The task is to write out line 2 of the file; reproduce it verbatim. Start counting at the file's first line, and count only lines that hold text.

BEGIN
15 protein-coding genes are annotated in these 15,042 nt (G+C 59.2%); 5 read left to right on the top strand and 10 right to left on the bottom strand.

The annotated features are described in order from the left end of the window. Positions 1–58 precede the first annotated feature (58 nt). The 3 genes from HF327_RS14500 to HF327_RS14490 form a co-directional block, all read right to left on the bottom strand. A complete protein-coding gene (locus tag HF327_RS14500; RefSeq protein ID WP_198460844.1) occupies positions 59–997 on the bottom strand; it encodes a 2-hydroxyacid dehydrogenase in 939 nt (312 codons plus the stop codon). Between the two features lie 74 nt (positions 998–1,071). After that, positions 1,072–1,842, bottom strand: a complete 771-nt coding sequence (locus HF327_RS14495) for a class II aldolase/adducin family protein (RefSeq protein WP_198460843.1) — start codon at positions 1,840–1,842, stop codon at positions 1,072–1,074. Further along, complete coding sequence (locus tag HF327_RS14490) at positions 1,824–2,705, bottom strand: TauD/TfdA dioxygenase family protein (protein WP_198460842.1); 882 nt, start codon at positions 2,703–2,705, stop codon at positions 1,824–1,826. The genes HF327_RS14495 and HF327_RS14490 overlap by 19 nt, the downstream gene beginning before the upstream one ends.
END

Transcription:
The annotated features are described in order from the left end of the window. Positions 1–58 precede the first annotated feature (58 nt). The 3 genes from HF327_RS14500 to HF327_RS14490 form a co-directional block, all read right to left on the bottom strand. A complete protein-coding gene (locus tag HF327_RS14500; RefSeq protein ID WP_198460844.1) occupies positions 59–997 on the bottom strand; it encodes a 2-hydroxyacid dehydrogenase in 939 nt (312 codons plus the stop codon). Between the two features lie 74 nt (positions 998–1,071). After that, positions 1,072–1,842, bottom strand: a complete 771-nt coding sequence (locus HF327_RS14495) for a class II aldolase/adducin family protein (RefSeq protein WP_198460843.1) — start codon at positions 1,840–1,842, stop codon at positions 1,072–1,074. Further along, complete coding sequence (locus tag HF327_RS14490) at positions 1,824–2,705, bottom strand: TauD/TfdA dioxygenase family protein (protein WP_198460842.1); 882 nt, start codon at positions 2,703–2,705, stop codon at positions 1,824–1,826. The genes HF327_RS14495 and HF327_RS14490 overlap by 19 nt, the downstream gene beginning before the upstream one ends.